Title

The Psychological Religion of Jonestown

Document Type

Presentation

Publication Date

2020

Faculty Mentor

Daniel Pioske

Abstract

Religion can have an immense effect on its followers. This result can positively or negatively affect others. This project centers on how religion and psychological concepts can lead a group of people into their untimely demise. Jonestown was created and destroyed in the year of 1978. The leader, Jim Jones, gave the order that gave over 900 follower’s permission to kill not only themselves, but their children as well. J.Z Smith’s article “From Babylon to Jonestown” was used to explain how the events that occurred at Jonestown have been seen before by describing the Bacchae, which revolves around a new religion later becoming a cult. He also describes how a cult in Espirito Santo wished for total annihilation of living things surrounding their settlement. Social psychology concepts like the five social motives, conformity, and cognitive dissonance will be discussed to describe how and why Jones’ followers stayed at the settlement even after things started to become violent. After several observations the possible reason Jones chose an underprivileged group of people as his followers is because they are more susceptible to manipulation. Jonestown was a tragedy and history is bound to repeat itself because those same social pressures are still prevalent. For developed societies these social pressures could change in order to prevent similar events such as Jonestown.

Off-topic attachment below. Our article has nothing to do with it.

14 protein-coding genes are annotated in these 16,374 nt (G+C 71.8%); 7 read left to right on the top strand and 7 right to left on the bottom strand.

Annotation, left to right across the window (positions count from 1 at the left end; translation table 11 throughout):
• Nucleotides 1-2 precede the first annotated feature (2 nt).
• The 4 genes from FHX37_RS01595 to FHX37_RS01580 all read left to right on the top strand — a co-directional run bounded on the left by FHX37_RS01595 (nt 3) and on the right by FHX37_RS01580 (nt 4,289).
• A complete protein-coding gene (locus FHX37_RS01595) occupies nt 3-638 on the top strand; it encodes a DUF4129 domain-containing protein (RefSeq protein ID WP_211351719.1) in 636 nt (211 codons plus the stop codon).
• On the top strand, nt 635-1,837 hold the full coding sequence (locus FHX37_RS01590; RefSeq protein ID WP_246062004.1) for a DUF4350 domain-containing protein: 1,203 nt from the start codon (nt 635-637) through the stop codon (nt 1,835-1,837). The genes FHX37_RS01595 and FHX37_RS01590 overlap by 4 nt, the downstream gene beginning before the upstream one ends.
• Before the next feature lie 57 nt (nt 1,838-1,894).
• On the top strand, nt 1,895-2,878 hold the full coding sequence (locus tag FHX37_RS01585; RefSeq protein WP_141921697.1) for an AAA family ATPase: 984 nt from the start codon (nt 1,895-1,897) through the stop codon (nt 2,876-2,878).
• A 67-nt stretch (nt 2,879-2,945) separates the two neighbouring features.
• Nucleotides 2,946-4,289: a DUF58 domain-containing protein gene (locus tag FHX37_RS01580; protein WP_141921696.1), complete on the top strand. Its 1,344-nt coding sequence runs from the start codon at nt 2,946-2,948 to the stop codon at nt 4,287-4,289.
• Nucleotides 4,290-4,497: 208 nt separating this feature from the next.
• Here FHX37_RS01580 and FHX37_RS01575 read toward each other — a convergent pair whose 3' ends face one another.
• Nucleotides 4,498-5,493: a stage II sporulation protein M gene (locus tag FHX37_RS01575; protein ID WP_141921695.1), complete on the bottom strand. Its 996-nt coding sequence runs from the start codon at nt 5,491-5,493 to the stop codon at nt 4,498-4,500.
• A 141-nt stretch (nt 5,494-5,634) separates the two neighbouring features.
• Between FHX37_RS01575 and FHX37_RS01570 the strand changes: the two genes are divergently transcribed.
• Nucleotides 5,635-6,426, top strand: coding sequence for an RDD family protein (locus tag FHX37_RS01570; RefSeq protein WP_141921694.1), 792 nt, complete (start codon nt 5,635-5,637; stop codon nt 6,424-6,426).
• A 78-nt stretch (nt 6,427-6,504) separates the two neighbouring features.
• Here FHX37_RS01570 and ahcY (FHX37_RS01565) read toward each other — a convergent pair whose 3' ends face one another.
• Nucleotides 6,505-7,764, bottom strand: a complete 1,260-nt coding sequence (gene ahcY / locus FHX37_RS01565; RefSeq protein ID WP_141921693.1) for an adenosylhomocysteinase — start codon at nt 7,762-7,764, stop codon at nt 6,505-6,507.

Creative Commons License

Creative Commons Attribution-Noncommercial-No Derivative Works 4.0 License
This work is licensed under a Creative Commons Attribution-Noncommercial-No Derivative Works 4.0 License.

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